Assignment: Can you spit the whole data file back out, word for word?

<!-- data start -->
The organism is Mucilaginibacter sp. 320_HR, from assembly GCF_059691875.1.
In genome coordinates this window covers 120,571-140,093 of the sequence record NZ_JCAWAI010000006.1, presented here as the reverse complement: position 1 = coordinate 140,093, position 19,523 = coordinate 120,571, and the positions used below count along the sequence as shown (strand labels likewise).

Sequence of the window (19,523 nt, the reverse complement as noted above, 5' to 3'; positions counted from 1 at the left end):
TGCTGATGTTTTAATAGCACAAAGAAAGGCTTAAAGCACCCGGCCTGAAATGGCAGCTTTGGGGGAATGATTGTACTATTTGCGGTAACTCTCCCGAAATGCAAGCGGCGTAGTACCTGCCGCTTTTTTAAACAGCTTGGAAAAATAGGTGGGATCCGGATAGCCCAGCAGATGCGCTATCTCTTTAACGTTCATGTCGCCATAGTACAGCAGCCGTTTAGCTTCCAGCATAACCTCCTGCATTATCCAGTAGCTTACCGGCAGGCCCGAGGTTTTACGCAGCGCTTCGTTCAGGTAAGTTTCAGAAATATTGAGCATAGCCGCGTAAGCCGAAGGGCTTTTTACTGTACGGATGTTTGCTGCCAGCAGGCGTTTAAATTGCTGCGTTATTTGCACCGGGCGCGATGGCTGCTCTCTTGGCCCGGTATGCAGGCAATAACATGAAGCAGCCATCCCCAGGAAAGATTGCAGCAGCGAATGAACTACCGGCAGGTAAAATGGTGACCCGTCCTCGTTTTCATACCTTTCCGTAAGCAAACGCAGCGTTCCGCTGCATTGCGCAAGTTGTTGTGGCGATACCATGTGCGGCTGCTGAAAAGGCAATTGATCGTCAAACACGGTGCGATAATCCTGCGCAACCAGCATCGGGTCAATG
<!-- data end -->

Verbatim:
The organism is Mucilaginibacter sp. 320_HR, from assembly GCF_059691875.1.
In genome coordinates this window covers 120,571-140,093 of the sequence record NZ_JCAWAI010000006.1, presented here as the reverse complement: position 1 = coordinate 140,093, position 19,523 = coordinate 120,571, and the positions used below count along the sequence as shown (strand labels likewise).

Sequence of the window (19,523 nt, the reverse complement as noted above, 5' to 3'; positions counted from 1 at the left end):
TGCTGATGTTTTAATAGCACAAAGAAAGGCTTAAAGCACCCGGCCTGAAATGGCAGCTTTGGGGGAATGATTGTACTATTTGCGGTAACTCTCCCGAAATGCAAGCGGCGTAGTACCTGCCGCTTTTTTAAACAGCTTGGAAAAATAGGTGGGATCCGGATAGCCCAGCAGATGCGCTATCTCTTTAACGTTCATGTCGCCATAGTACAGCAGCCGTTTAGCTTCCAGCATAACCTCCTGCATTATCCAGTAGCTTACCGGCAGGCCCGAGGTTTTACGCAGCGCTTCGTTCAGGTAAGTTTCAGAAATATTGAGCATAGCCGCGTAAGCCGAAGGGCTTTTTACTGTACGGATGTTTGCTGCCAGCAGGCGTTTAAATTGCTGCGTTATTTGCACCGGGCGCGATGGCTGCTCTCTTGGCCCGGTATGCAGGCAATAACATGAAGCAGCCATCCCCAGGAAAGATTGCAGCAGCGAATGAACTACCGGCAGGTAAAATGGTGACCCGTCCTCGTTTTCATACCTTTCCGTAAGCAAACGCAGCGTTCCGCTGCATTGCGCAAGTTGTTGTGGCGATACCATGTGCGGCTGCTGAAAAGGCAATTGATCGTCAAACACGGTGCGATAATCCTGCGCAACCAGCATCGGGTCAATG